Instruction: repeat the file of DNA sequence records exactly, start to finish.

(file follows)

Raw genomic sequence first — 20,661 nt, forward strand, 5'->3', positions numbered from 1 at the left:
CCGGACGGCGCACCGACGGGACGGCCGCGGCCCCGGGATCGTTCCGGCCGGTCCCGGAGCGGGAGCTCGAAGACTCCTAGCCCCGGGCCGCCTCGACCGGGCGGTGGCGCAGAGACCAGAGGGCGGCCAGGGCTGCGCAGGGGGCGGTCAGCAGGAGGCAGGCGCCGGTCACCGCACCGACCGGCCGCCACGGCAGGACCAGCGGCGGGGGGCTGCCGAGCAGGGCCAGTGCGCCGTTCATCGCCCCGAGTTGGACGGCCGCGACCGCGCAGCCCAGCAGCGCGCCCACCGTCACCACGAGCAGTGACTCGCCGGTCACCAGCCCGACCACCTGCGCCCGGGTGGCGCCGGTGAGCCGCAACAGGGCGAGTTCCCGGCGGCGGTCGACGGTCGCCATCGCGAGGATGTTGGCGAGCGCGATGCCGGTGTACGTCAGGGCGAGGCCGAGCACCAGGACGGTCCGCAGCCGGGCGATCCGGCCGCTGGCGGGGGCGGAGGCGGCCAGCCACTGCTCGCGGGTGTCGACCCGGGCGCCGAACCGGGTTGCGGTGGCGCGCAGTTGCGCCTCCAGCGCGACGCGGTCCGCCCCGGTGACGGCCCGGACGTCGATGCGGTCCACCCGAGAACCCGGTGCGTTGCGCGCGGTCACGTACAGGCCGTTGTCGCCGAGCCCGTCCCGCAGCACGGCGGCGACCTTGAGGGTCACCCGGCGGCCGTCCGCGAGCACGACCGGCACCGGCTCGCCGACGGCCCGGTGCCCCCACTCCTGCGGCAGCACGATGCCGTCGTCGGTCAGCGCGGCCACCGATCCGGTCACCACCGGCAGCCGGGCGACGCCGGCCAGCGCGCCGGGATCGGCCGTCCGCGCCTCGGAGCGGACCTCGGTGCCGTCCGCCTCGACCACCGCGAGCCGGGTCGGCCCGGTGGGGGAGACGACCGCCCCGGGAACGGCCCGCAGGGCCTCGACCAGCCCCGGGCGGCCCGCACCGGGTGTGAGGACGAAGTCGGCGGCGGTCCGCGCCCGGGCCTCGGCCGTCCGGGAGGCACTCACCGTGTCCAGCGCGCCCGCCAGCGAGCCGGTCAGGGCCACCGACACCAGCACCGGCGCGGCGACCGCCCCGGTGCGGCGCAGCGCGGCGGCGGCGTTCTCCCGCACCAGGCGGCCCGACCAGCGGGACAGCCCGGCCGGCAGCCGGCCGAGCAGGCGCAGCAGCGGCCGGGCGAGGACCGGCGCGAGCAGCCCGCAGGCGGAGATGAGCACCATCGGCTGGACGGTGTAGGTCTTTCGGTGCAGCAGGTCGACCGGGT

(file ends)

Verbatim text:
Raw genomic sequence first — 20,661 nt, forward strand, 5'->3', positions numbered from 1 at the left:
CCGGACGGCGCACCGACGGGACGGCCGCGGCCCCGGGATCGTTCCGGCCGGTCCCGGAGCGGGAGCTCGAAGACTCCTAGCCCCGGGCCGCCTCGACCGGGCGGTGGCGCAGAGACCAGAGGGCGGCCAGGGCTGCGCAGGGGGCGGTCAGCAGGAGGCAGGCGCCGGTCACCGCACCGACCGGCCGCCACGGCAGGACCAGCGGCGGGGGGCTGCCGAGCAGGGCCAGTGCGCCGTTCATCGCCCCGAGTTGGACGGCCGCGACCGCGCAGCCCAGCAGCGCGCCCACCGTCACCACGAGCAGTGACTCGCCGGTCACCAGCCCGACCACCTGCGCCCGGGTGGCGCCGGTGAGCCGCAACAGGGCGAGTTCCCGGCGGCGGTCGACGGTCGCCATCGCGAGGATGTTGGCGAGCGCGATGCCGGTGTACGTCAGGGCGAGGCCGAGCACCAGGACGGTCCGCAGCCGGGCGATCCGGCCGCTGGCGGGGGCGGAGGCGGCCAGCCACTGCTCGCGGGTGTCGACCCGGGCGCCGAACCGGGTTGCGGTGGCGCGCAGTTGCGCCTCCAGCGCGACGCGGTCCGCCCCGGTGACGGCCCGGACGTCGATGCGGTCCACCCGAGAACCCGGTGCGTTGCGCGCGGTCACGTACAGGCCGTTGTCGCCGAGCCCGTCCCGCAGCACGGCGGCGACCTTGAGGGTCACCCGGCGGCCGTCCGCGAGCACGACCGGCACCGGCTCGCCGACGGCCCGGTGCCCCCACTCCTGCGGCAGCACGATGCCGTCGTCGGTCAGCGCGGCCACCGATCCGGTCACCACCGGCAGCCGGGCGACGCCGGCCAGCGCGCCGGGATCGGCCGTCCGCGCCTCGGAGCGGACCTCGGTGCCGTCCGCCTCGACCACCGCGAGCCGGGTCGGCCCGGTGGGGGAGACGACCGCCCCGGGAACGGCCCGCAGGGCCTCGACCAGCCCCGGGCGGCCCGCACCGGGTGTGAGGACGAAGTCGGCGGCGGTCCGCGCCCGGGCCTCGGCCGTCCGGGAGGCACTCACCGTGTCCAGCGCGCCCGCCAGCGAGCCGGTCAGGGCCACCGACACCAGCACCGGCGCGGCGACCGCCCCGGTGCGGCGCAGCGCGGCGGCGGCGTTCTCCCGCACCAGGCGGCCCGACCAGCGGGACAGCCCGGCCGGCAGCCGGCCGAGCAGGCGCAGCAGCGGCCGGGCGAGGACCGGCGCGAGCAGCCCGCAGGCGGAGATGAGCACCATCGGCTGGACGGTGTAGGTCTTTCGGTGCAGCAGGTCGACCGGGT